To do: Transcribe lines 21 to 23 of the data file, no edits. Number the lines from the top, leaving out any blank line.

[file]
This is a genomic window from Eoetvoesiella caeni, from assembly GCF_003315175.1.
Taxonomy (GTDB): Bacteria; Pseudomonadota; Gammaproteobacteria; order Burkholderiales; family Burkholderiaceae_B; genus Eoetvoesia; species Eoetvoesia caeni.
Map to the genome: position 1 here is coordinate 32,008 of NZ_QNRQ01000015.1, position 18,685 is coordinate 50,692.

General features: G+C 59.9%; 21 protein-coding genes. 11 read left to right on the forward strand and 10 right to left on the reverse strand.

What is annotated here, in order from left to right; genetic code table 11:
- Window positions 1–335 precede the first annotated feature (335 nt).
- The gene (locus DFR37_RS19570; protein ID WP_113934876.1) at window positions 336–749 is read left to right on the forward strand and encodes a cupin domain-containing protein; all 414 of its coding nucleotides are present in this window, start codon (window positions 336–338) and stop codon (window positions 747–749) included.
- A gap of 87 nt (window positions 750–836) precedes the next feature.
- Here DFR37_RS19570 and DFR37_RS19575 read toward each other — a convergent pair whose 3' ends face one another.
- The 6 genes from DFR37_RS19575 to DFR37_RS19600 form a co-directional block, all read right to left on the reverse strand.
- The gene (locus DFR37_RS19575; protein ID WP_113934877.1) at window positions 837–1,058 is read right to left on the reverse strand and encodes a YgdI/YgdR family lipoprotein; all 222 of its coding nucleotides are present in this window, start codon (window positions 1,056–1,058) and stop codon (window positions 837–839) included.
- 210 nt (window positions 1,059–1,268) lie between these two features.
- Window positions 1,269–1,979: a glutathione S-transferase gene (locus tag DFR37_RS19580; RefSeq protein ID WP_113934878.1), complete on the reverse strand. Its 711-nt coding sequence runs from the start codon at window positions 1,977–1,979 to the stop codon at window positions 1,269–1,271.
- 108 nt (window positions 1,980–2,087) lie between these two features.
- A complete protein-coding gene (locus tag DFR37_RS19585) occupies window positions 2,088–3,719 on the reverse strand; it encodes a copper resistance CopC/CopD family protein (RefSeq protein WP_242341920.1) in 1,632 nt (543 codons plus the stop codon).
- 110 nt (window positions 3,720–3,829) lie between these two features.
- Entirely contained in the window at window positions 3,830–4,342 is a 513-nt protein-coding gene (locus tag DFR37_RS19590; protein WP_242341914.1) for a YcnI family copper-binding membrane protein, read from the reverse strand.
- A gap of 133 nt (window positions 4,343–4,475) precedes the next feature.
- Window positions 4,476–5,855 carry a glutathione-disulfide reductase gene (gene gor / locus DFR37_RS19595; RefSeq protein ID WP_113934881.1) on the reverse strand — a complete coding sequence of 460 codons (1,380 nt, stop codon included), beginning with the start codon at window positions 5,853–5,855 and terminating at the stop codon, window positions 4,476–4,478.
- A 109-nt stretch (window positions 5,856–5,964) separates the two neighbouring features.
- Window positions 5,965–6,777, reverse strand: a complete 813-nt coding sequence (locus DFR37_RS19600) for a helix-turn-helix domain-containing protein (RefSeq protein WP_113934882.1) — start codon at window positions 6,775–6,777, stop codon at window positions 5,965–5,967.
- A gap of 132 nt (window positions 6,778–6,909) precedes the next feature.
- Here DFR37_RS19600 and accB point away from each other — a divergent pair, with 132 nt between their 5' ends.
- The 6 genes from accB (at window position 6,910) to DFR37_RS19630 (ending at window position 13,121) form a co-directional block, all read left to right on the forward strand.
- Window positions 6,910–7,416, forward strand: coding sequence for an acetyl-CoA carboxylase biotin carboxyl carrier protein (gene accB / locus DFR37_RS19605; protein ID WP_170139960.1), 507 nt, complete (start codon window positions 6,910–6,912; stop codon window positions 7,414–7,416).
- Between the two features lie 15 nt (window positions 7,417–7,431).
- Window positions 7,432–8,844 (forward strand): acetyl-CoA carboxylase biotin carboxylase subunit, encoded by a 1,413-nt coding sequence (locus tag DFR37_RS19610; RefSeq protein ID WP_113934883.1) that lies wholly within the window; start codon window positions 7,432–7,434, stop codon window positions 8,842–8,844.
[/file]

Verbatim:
- Window positions 5,965–6,777, reverse strand: a complete 813-nt coding sequence (locus DFR37_RS19600) for a helix-turn-helix domain-containing protein (RefSeq protein WP_113934882.1) — start codon at window positions 6,775–6,777, stop codon at window positions 5,965–5,967.
- A gap of 132 nt (window positions 6,778–6,909) precedes the next feature.
- Here DFR37_RS19600 and accB point away from each other — a divergent pair, with 132 nt between their 5' ends.